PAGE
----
This retrospective study gathered data from Pee Wee teams and Bantam Teams pre and post implementation of rule 6.5. Various data points were collected on each of the 2,099 Pee Wee and Bantam players including prior medical history (pre-season), daily hockey participation and concussion data.
were filed for every injury that occurred and reports were validated by an athletic or physical therapist. Injury reports included details about the injury including the source of the injury, circumstances surrounding the injury and the mechanisms involved. For example, was the injury caused by head to head contact, contact with the boards, contact with the ice or puck etc. The study differentiated between game-related concussions and more severe-game related concussions where severe concussions were defined as causing > 10-day time loss.
Unfortunately, results indicated an increased incidence of concussion in Pee Week and Bantam youth hockey following the implementation of rule 6.5. Furthermore, a greater percentage of concussions sustained in the post rule period were classified as severe. These results suggest that players were at a greater risk for concussion following the implementation of the rule compared to Pee Wee and Bantam players prior to rule implementation.
Of course, the study does consider some extraneous factors that could be a source of these results. For example, it is possible that with the increased attention and concern surrounding concussion in youth sport, more concussions were reported and diagnosed in the more recent seasons compared to the pre-rule seasons.
While the results of Krolikowski’s study are slightly disheartening, we cannot say for sure that the implementation of the rule caused increased concussion. Rather, as they point out, there are other factors at play that could have caused these results. Either way, it is clear that sports-related concussions are a serious problem in sports at all levels and rules should continue to be put in place and tested in order to improve outcomes for players.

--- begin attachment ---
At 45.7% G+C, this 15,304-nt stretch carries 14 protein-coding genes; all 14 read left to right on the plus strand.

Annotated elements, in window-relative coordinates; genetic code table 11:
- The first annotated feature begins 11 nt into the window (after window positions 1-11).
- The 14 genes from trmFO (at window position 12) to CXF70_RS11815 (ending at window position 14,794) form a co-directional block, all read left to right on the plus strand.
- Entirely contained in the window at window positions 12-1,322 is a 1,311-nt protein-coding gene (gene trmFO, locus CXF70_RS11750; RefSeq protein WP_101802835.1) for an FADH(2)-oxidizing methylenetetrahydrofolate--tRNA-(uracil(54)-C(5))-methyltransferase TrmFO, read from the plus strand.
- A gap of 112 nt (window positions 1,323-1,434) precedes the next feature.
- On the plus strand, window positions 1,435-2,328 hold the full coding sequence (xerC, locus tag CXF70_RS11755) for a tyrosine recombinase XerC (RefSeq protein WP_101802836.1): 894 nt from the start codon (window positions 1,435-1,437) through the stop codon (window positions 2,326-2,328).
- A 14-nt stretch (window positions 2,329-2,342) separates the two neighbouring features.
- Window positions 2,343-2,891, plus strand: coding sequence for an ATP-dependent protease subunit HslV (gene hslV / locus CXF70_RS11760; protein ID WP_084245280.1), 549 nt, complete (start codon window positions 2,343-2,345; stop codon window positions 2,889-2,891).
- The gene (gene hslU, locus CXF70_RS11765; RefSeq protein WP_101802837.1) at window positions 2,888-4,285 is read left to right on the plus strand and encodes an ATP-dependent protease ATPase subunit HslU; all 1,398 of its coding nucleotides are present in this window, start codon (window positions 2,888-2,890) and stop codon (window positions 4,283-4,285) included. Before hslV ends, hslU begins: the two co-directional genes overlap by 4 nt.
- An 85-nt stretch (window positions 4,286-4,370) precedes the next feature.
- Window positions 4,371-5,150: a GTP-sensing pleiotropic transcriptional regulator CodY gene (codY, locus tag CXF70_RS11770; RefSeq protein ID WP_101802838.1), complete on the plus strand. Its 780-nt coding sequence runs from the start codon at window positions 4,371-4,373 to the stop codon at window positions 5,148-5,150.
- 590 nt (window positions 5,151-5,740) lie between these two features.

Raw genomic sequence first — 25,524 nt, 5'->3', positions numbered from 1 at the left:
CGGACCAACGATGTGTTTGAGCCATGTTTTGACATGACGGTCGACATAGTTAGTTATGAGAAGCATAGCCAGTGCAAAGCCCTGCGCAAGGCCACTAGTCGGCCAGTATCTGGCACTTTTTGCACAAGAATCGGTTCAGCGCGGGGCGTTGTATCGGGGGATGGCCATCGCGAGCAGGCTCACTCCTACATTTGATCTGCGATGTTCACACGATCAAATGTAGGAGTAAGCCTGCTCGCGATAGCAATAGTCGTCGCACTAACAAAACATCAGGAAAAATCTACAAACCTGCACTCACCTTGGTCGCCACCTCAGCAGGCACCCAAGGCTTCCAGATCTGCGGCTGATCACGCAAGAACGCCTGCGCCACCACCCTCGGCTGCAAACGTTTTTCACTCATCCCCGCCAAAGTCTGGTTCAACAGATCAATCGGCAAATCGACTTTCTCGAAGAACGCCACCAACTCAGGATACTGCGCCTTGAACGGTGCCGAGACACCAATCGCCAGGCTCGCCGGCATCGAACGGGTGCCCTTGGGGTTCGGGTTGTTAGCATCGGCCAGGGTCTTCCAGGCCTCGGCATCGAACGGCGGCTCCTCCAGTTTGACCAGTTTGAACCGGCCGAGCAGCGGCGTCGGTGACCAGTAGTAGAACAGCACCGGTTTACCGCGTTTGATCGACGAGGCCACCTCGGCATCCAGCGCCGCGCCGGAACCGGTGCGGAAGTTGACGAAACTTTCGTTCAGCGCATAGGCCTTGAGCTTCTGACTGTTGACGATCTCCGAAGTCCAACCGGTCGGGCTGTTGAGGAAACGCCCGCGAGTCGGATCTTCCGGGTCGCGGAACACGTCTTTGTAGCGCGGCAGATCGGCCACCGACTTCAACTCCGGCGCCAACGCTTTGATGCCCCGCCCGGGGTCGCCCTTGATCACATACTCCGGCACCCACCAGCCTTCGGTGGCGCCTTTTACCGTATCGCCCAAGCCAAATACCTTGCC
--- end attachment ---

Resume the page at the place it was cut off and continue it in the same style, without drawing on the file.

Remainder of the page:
It is the responsibility of the athletic and scientific community to continue to monitor and test the efficacy of these rules to work towards an effective solution and decrease the incidence of sports-related concussion.
Guay, J.L., Lebretore, B.M., Main, J.M. et al. (2016) The era of sport concussion: Evolution of knowledge, practice and the role of psychology. American Psychologist, 71(9), 875-887.
Izeaelski, J. (2014) Concussions in the NHL: A narrative review of the literature. The Journal of the Canadian Chiropractic Association, 58(4).
Krolikowski, M.P., Black, A.M., Palacios-Derflingher, L., et al. (2017) The effect of the “Zero Tolerance for Head Contact” rule change on the risk of concussions in youth ice hockey players. The American Journal of Sports Medicine, 45(2), 468-473.
Radhakrishnan, R., Carakani, A., Gross, L, et al. (2016) Neuropsychiatric aspects of concussion. Lancet Psychiatry, 3, 1166-75.
Centers for Disease Control and Prevention (2016). Traumatic Brain Injury & Concussion. Retrieved February 16, 2017, from https://www.cdc.gov/traumaticbraininjury/get_the_facts.html & https://www.cdc.gov/traumaticbraininjury/data/rates.html
The Mayo Clinic (2016) Concussion: Symptoms and causes. Retrieved February 16, 2017, from http://www.mayoclinic.org/diseases-conditions/concussion/symptoms-causes/dxc-20273155
The United States of Hockey (2014). U.S Hockey Participation Numbers for 2013-14. Retrieved February 16, 2017, from https://unitedstatesofhockey.com/2014/06/17/u-s-hockey-participation-numbers-for-2013-14/
Hockey Canada (2017). Statistics and history. Retrieved on February 16, 2017 from https://www.hockeycanada.ca/en-ca/Hockey-Programs/Female/Statistics-History.aspx